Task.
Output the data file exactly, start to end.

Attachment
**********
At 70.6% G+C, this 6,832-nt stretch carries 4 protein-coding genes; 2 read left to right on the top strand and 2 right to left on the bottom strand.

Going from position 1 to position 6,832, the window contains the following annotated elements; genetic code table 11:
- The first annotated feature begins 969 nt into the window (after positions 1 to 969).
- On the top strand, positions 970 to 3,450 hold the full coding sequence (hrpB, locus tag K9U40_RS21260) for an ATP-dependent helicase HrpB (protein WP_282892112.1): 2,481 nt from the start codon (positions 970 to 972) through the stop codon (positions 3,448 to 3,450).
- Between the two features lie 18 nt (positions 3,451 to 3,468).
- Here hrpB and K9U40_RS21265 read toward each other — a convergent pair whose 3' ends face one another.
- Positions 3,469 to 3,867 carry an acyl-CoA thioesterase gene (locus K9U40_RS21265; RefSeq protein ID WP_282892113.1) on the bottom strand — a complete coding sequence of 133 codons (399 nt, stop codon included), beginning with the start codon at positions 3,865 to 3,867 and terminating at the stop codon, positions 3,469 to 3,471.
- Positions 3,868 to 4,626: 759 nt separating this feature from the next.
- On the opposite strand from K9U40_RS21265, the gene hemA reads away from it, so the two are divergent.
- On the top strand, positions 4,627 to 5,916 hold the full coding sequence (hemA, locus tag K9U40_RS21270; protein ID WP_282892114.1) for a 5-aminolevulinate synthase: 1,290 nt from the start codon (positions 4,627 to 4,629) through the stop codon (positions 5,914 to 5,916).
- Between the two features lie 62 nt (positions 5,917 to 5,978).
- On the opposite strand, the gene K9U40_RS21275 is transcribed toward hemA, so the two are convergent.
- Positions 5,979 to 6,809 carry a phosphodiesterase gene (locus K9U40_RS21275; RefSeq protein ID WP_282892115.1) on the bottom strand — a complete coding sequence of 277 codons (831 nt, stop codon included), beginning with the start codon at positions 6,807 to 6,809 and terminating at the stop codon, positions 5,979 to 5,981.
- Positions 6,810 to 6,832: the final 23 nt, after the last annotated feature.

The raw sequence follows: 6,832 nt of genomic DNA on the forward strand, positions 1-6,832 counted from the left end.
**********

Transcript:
At 70.6% G+C, this 6,832-nt stretch carries 4 protein-coding genes; 2 read left to right on the top strand and 2 right to left on the bottom strand.

Going from position 1 to position 6,832, the window contains the following annotated elements; genetic code table 11:
- The first annotated feature begins 969 nt into the window (after positions 1 to 969).
- On the top strand, positions 970 to 3,450 hold the full coding sequence (hrpB, locus tag K9U40_RS21260) for an ATP-dependent helicase HrpB (protein WP_282892112.1): 2,481 nt from the start codon (positions 970 to 972) through the stop codon (positions 3,448 to 3,450).
- Between the two features lie 18 nt (positions 3,451 to 3,468).
- Here hrpB and K9U40_RS21265 read toward each other — a convergent pair whose 3' ends face one another.
- Positions 3,469 to 3,867 carry an acyl-CoA thioesterase gene (locus K9U40_RS21265; RefSeq protein ID WP_282892113.1) on the bottom strand — a complete coding sequence of 133 codons (399 nt, stop codon included), beginning with the start codon at positions 3,865 to 3,867 and terminating at the stop codon, positions 3,469 to 3,471.
- Positions 3,868 to 4,626: 759 nt separating this feature from the next.
- On the opposite strand from K9U40_RS21265, the gene hemA reads away from it, so the two are divergent.
- On the top strand, positions 4,627 to 5,916 hold the full coding sequence (hemA, locus tag K9U40_RS21270; protein ID WP_282892114.1) for a 5-aminolevulinate synthase: 1,290 nt from the start codon (positions 4,627 to 4,629) through the stop codon (positions 5,914 to 5,916).
- Between the two features lie 62 nt (positions 5,917 to 5,978).
- On the opposite strand, the gene K9U40_RS21275 is transcribed toward hemA, so the two are convergent.
- Positions 5,979 to 6,809 carry a phosphodiesterase gene (locus K9U40_RS21275; RefSeq protein ID WP_282892115.1) on the bottom strand — a complete coding sequence of 277 codons (831 nt, stop codon included), beginning with the start codon at positions 6,807 to 6,809 and terminating at the stop codon, positions 5,979 to 5,981.
- Positions 6,810 to 6,832: the final 23 nt, after the last annotated feature.

The raw sequence follows: 6,832 nt of genomic DNA on the forward strand, positions 1-6,832 counted from the left end.